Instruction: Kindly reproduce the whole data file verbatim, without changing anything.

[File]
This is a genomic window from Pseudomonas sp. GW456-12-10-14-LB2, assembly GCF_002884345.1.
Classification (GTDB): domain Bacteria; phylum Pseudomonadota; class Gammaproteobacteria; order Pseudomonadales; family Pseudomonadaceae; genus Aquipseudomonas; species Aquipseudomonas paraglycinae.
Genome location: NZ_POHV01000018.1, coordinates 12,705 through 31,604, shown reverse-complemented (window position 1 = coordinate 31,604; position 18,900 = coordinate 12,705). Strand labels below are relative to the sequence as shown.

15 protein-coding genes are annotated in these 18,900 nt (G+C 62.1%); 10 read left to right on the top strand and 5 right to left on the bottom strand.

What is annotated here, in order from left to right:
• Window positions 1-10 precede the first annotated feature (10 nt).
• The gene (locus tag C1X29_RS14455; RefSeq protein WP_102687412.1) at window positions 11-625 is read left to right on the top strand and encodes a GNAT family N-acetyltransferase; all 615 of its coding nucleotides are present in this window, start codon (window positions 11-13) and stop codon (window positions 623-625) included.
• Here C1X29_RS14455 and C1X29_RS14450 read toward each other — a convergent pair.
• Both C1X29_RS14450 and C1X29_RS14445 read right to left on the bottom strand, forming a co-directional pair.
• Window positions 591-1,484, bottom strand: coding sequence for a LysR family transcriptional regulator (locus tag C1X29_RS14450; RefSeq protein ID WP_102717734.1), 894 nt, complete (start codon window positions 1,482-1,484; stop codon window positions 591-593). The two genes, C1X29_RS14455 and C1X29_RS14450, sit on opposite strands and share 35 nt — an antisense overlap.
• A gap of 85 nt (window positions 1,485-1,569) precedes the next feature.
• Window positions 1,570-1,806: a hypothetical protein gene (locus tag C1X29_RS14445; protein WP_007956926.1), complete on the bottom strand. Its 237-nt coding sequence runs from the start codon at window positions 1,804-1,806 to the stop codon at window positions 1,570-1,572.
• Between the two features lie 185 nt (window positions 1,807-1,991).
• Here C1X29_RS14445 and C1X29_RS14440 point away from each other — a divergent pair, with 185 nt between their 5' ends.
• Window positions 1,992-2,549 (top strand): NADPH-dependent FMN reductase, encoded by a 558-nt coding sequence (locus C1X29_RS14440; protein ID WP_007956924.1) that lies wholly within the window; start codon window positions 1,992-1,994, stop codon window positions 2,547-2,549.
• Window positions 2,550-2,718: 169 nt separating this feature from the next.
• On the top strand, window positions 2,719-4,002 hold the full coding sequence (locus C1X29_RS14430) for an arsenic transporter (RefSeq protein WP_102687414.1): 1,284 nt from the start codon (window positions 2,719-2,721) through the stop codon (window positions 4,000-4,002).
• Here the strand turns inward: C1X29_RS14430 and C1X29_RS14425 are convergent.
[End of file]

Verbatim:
This is a genomic window from Pseudomonas sp. GW456-12-10-14-LB2, assembly GCF_002884345.1.
Classification (GTDB): domain Bacteria; phylum Pseudomonadota; class Gammaproteobacteria; order Pseudomonadales; family Pseudomonadaceae; genus Aquipseudomonas; species Aquipseudomonas paraglycinae.
Genome location: NZ_POHV01000018.1, coordinates 12,705 through 31,604, shown reverse-complemented (window position 1 = coordinate 31,604; position 18,900 = coordinate 12,705). Strand labels below are relative to the sequence as shown.

15 protein-coding genes are annotated in these 18,900 nt (G+C 62.1%); 10 read left to right on the top strand and 5 right to left on the bottom strand.

What is annotated here, in order from left to right:
• Window positions 1-10 precede the first annotated feature (10 nt).
• The gene (locus tag C1X29_RS14455; RefSeq protein WP_102687412.1) at window positions 11-625 is read left to right on the top strand and encodes a GNAT family N-acetyltransferase; all 615 of its coding nucleotides are present in this window, start codon (window positions 11-13) and stop codon (window positions 623-625) included.
• Here C1X29_RS14455 and C1X29_RS14450 read toward each other — a convergent pair.
• Both C1X29_RS14450 and C1X29_RS14445 read right to left on the bottom strand, forming a co-directional pair.
• Window positions 591-1,484, bottom strand: coding sequence for a LysR family transcriptional regulator (locus tag C1X29_RS14450; RefSeq protein ID WP_102717734.1), 894 nt, complete (start codon window positions 1,482-1,484; stop codon window positions 591-593). The two genes, C1X29_RS14455 and C1X29_RS14450, sit on opposite strands and share 35 nt — an antisense overlap.
• A gap of 85 nt (window positions 1,485-1,569) precedes the next feature.
• Window positions 1,570-1,806: a hypothetical protein gene (locus tag C1X29_RS14445; protein WP_007956926.1), complete on the bottom strand. Its 237-nt coding sequence runs from the start codon at window positions 1,804-1,806 to the stop codon at window positions 1,570-1,572.
• Between the two features lie 185 nt (window positions 1,807-1,991).
• Here C1X29_RS14445 and C1X29_RS14440 point away from each other — a divergent pair, with 185 nt between their 5' ends.
• Window positions 1,992-2,549 (top strand): NADPH-dependent FMN reductase, encoded by a 558-nt coding sequence (locus C1X29_RS14440; protein ID WP_007956924.1) that lies wholly within the window; start codon window positions 1,992-1,994, stop codon window positions 2,547-2,549.
• Window positions 2,550-2,718: 169 nt separating this feature from the next.
• On the top strand, window positions 2,719-4,002 hold the full coding sequence (locus C1X29_RS14430) for an arsenic transporter (RefSeq protein WP_102687414.1): 1,284 nt from the start codon (window positions 2,719-2,721) through the stop codon (window positions 4,000-4,002).
• Here the strand turns inward: C1X29_RS14430 and C1X29_RS14425 are convergent.